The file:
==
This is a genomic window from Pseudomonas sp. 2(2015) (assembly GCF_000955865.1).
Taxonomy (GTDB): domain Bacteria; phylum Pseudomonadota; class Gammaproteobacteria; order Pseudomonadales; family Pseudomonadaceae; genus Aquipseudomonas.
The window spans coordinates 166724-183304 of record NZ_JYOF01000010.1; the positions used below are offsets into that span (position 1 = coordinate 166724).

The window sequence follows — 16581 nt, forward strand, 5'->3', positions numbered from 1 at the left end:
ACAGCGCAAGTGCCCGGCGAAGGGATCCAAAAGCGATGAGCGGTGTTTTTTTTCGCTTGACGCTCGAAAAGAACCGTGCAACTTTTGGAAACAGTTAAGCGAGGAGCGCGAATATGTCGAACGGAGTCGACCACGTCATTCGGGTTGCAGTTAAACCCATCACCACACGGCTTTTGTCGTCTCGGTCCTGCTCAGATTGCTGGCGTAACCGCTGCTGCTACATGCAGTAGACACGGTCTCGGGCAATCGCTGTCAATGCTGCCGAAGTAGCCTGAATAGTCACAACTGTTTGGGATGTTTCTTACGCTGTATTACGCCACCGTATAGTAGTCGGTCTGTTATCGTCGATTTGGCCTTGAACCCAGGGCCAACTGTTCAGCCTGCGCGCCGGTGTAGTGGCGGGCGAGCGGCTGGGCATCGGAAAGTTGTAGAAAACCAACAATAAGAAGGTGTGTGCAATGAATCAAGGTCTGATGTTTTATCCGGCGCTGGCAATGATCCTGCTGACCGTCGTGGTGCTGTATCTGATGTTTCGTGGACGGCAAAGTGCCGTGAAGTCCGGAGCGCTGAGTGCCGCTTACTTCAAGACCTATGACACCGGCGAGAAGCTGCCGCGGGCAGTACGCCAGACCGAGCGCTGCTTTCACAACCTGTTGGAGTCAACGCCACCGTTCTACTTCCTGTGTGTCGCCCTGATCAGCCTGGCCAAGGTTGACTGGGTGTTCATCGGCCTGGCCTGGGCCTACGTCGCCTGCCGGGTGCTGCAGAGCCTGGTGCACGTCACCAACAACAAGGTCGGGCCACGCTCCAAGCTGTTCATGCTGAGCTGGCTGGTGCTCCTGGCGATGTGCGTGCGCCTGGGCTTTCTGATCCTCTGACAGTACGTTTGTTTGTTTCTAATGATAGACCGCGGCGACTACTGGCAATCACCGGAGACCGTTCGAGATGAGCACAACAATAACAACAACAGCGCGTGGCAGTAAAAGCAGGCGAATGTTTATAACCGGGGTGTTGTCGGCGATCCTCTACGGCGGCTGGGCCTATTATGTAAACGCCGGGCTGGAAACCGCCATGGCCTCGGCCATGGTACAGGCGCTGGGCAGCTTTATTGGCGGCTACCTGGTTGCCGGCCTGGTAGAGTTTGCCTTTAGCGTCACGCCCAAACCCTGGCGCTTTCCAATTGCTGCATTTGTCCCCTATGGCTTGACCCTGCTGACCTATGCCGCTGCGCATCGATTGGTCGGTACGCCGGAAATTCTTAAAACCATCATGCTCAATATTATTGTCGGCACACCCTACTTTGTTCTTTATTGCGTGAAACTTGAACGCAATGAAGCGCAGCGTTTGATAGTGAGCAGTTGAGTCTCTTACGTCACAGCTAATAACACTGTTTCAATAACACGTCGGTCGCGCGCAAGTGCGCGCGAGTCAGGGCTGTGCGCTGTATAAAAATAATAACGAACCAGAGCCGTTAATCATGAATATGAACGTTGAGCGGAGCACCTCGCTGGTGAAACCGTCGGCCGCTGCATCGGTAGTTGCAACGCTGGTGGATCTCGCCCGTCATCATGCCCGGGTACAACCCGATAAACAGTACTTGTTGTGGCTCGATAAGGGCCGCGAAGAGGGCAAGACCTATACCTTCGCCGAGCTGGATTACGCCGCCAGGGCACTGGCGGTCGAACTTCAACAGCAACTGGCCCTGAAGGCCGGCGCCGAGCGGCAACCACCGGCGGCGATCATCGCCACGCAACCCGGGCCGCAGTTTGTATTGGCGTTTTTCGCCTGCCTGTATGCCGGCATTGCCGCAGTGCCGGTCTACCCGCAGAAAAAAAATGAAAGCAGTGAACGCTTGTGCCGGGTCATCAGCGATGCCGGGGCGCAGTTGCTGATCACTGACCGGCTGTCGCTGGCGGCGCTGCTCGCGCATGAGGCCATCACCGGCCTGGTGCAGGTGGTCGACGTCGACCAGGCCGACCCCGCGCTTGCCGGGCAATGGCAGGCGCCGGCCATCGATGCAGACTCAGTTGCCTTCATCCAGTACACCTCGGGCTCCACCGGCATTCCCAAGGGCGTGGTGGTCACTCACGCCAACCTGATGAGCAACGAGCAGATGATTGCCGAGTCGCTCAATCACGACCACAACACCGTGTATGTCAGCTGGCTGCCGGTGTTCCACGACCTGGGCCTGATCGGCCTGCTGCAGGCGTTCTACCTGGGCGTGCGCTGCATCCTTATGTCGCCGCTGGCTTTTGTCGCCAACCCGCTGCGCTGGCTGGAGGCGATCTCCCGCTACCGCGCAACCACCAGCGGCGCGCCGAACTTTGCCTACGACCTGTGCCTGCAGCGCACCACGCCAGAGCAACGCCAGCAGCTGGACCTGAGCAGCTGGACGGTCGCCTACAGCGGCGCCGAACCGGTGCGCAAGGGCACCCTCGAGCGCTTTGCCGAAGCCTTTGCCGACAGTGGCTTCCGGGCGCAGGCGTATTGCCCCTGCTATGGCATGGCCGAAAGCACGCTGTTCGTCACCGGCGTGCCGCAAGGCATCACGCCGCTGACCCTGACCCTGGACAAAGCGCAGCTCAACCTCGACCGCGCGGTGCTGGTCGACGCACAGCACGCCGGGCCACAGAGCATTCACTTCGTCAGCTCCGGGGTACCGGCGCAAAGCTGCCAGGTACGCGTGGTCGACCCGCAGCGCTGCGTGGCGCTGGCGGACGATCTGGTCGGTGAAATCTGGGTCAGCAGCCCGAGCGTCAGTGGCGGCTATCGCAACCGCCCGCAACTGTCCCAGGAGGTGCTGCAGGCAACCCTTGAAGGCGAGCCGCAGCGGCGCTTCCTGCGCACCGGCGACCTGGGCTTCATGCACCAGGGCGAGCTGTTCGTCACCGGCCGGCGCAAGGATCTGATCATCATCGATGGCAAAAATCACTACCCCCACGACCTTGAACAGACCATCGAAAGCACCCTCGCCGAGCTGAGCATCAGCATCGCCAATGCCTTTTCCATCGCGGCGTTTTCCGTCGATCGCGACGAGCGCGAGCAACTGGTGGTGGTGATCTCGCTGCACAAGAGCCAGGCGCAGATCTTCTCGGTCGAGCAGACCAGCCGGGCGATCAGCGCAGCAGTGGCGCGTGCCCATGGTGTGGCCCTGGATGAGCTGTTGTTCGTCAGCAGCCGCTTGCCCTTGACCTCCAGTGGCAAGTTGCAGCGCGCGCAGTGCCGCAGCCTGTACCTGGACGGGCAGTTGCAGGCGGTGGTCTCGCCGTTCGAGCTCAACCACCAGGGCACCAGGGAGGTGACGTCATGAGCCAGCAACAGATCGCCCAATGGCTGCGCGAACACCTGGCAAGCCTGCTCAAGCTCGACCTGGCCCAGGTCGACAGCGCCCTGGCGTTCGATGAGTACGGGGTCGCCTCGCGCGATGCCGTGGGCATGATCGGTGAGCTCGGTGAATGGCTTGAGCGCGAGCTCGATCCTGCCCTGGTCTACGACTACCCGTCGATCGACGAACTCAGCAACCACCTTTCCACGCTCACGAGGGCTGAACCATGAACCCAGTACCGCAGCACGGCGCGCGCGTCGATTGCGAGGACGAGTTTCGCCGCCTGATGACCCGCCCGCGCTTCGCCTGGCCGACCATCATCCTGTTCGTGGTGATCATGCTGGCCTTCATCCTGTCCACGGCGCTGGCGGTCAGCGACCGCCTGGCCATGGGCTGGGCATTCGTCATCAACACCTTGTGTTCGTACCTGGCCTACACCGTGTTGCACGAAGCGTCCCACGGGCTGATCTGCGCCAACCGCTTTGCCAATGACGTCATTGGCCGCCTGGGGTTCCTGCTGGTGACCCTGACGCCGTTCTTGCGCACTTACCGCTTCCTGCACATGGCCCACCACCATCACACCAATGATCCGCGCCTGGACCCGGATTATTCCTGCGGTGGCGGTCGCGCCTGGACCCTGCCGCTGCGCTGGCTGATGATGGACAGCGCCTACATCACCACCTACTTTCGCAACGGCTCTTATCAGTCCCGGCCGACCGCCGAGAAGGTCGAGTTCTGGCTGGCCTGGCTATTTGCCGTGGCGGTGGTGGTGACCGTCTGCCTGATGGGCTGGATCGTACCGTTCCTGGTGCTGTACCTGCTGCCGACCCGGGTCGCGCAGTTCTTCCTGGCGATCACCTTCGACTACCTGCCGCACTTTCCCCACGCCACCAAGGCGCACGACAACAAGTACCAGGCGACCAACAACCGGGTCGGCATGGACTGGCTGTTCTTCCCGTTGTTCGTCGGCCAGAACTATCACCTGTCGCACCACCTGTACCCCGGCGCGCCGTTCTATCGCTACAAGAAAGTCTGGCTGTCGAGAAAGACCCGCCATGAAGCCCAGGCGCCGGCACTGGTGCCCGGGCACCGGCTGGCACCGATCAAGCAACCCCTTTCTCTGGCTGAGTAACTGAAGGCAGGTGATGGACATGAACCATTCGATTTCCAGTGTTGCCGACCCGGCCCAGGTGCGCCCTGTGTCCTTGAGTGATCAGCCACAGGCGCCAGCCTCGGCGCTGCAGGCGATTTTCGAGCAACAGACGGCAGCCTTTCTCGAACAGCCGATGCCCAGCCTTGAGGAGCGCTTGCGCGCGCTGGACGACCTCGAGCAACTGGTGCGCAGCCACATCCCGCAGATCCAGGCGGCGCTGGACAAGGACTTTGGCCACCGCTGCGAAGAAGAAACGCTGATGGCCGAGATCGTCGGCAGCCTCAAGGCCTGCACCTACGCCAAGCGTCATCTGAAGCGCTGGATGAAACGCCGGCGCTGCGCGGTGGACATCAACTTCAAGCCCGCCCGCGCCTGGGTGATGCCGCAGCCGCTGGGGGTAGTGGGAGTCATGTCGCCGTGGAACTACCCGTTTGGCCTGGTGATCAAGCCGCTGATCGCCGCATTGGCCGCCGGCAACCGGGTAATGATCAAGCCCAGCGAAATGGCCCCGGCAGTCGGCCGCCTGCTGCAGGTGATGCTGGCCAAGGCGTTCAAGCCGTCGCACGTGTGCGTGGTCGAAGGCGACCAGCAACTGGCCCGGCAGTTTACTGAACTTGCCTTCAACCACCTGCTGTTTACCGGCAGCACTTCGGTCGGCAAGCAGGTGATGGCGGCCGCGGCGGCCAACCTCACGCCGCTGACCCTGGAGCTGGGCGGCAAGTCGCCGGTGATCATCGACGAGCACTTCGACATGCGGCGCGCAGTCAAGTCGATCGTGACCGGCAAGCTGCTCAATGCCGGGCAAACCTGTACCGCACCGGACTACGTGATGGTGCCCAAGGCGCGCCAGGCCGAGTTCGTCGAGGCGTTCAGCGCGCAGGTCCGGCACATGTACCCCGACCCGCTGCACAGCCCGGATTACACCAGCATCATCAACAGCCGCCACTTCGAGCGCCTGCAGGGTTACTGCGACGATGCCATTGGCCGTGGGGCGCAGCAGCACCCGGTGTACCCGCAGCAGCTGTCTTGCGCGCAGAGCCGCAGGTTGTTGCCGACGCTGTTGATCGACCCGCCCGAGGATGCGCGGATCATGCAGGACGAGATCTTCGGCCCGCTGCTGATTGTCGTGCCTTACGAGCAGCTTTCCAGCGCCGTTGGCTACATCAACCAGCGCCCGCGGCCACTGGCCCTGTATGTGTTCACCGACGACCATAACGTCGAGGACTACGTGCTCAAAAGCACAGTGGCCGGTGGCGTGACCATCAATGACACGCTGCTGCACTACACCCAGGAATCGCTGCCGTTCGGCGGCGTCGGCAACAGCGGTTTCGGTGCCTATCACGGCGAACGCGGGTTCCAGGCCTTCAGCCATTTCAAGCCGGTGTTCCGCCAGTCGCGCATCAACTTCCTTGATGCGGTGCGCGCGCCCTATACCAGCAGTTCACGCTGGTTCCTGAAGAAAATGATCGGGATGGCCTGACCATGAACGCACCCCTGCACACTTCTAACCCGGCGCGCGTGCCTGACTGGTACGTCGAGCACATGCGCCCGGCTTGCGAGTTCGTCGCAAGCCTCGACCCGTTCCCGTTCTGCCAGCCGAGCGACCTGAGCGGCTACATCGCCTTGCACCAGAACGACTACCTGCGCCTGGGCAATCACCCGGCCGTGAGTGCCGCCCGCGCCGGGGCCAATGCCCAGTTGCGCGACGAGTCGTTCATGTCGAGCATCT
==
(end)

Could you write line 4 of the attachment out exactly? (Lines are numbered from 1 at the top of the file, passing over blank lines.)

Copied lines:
The window sequence follows — 16581 nt, forward strand, 5'->3', positions numbered from 1 at the left end: